Left to right: John Bates hooded djellabah (barely visible) Geoffrey Beane dress, Thea Porter coat made from an Iraqi textile with fur added to cuffs and collar (1969), Thea Porter dress, Zandra Rhodes dress, fringed and beaded suede East West Musical Instruments Company jacket (loan from FIDM Museum).

The mannequins have been raiding my wardrobe again. This one wears a stamped leather hair slide I bought in the early 1970s, when my hair was this long.

Thea Porter chiffon dress with Central Asian suzani bodice (about 1970). Velvet Pakistani bag with gold braid on loan to the exhibition from my collection.

Retro Hippie

Unlike the romance of fairy tales and costume from earlier periods of history, the ‘Retro Hippie’ mined the recent past—the 1920s-40s. Recalling free spirits such as bootleggers, flappers and Hollywood villains and vamps, these fashions have a more glamorous vibe.

Ossie Clark certainly knew how to make feminine, flattering dresses with his use of bias cut fabric (black and white one with fabric by Celia Birtwell).

An art deco-print jumpsuit designed by Barbara Hulanicki for Biba in the early 1970s. The mannequin holds one of Biba’s mail-order catalogs.

See more photos of the fashion in the exhbition on my blog Facebook page.

Wednesday
Jan302013

To me you are a work of art

Have you ever been in a thrift store and saw something highly desirable and someone else was looking at it? What did you do?

I went into a local store that is slightly more curated, and has somewhat higher prices than the place I usually shop. But, I’ve gotten some real gems there. Like my vintage, Made-in-Pakistan corduroy and velvet tote bag that I picked up for $10.00.

Last week, I saw a woman sorting through a large bin of linens and fabrics. She had taken one piece out and placed it aside. When I saw what it was, I HAD TO HAVE IT.

Had she taken it out because she was going to buy it? Was she just trying to make more room in the bin to see what else was there? I was tormented and had to come up with a plan of action.

I decided to befriend her, figuring that in the event she did want to buy it, I could convince her why it had to be mine. I moseyed up next to her and started chatting about what nice things were in the bin, blocking her view of the one she had set aside, hoping she would forget about it. It worked!

I also picked up these textiles.

Clockwise from left: hand-worked needlepoint; vintage purple velvet yardage; embroidered pillow cover; hand-loomed cotton fabric; and pom-pom trim.  Now for the pièce de résistance. At first I thought it was just heavyweight cotton yardage.


Recognize it?


I bought this 1960s dress, which I first posted about last year (and later wore here and here), in the 1980s. As I wrote before, there is no label and it was obviously made by a skilled sewer.

This fabric is identical. I got it home and took a good look.

It’s a shower curtain!

 

Even weirder – the grommets for the shower curtain hooks are at the bottom.

My guess is that there was a run of ‘seconds’ in this print, all manufactured upside-down. Some clever seamstress turned one into the dress that I now own.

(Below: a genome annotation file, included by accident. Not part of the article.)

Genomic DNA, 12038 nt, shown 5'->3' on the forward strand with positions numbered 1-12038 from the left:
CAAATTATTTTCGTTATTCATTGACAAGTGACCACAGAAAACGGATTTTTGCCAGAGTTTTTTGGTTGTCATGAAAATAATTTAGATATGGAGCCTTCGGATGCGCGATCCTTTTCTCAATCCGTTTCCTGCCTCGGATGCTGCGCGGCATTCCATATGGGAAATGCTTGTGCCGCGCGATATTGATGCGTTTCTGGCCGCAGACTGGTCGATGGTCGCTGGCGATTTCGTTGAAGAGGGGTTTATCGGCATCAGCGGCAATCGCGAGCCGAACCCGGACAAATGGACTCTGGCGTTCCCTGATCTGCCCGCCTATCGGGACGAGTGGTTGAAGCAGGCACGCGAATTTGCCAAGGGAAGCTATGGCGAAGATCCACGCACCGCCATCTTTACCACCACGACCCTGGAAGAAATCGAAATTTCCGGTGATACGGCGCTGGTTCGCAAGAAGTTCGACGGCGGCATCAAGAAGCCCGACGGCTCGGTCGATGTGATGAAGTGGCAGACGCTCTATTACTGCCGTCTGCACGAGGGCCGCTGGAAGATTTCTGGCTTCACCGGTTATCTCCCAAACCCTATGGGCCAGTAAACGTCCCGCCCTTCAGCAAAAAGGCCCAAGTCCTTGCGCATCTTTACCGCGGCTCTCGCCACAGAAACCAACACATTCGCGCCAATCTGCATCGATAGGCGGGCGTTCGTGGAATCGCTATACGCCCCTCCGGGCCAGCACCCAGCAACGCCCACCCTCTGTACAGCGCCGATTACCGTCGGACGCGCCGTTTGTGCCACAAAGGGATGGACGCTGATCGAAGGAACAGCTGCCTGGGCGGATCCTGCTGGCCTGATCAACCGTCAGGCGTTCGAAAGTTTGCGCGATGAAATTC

I haven’t decided yet what to do with the shower curtain. Maybe…use it as a shower curtain?

This little discovery is definitely Ta-Dah! Tuesday-worthy.

Friday
Oct122012

Vintage velvet bag obsession

This post was inspired by Kelly of Grunge Queen’s Show and Tell post (and because she has an obvious fondness for handbags).

When I find something I like, the collector in me kicks in (as with my "head jug" and Scottie dog planter collections). 

It all started when I fell in love with the blue bag on the left, purchased at a yard sale about 8 years ago for $1.00. It’s velvet with soutache decoration and lined with brocade fabric. Then, a couple years ago, I bought the smaller black bag on eBay. Last year, my boyfriend A. noticed that I had ‘favorite’d’ this huge one on Etsy and he bought it for my birthday. It is enormous and I’ve used it to carry my laptop or when I’m out for an entire day. You can see how big it is here.

And I was thrilled to score this tote bag in velvet and corduroy at a local thrift store for $10.00. This is the only one with a label, which reads: Made in Pakistan. 85% Cotton 15% Metallic thread.

I assume these bags are from the late 1960s or early 1970s. I’m curious to hear from anyone who bought one new in that period of time.

I have a pattern dating to 1972 for the same style bag, so I’m looking forward to making my own some day.

I’ve added two new bags to my collection. This carpet bag and green velvet purse were purchased for $2.00 each at a yard sale recently, where I also bought a new-to-me straw cloche for $1.00.

Do you have a weakness for a particular type of bag?

Monday
Jul162012

Fairy tale attire from Pakistan

I don’t pay much attention to current fashions, but occasionally I see an image on Pinterest that catches my eye. Like these fashions by contemporary Pakistani designer, Shamaeel Ansari.

Diva Collection 2011Dival Collection 2011Diva Collection 2011Diva Collection 2011I adore the Pre-Raphaelite/eastern/elven warrior princess look of these. Those colors, textures, luxurious fabrics, hair are all swoon-worthy.

Couture 2011Couture 2011These two are more playful and decadent, especially the amazing big wide trousers with fringe AND ruffles!

The short coat in the first image is my absolute favorite. And yours?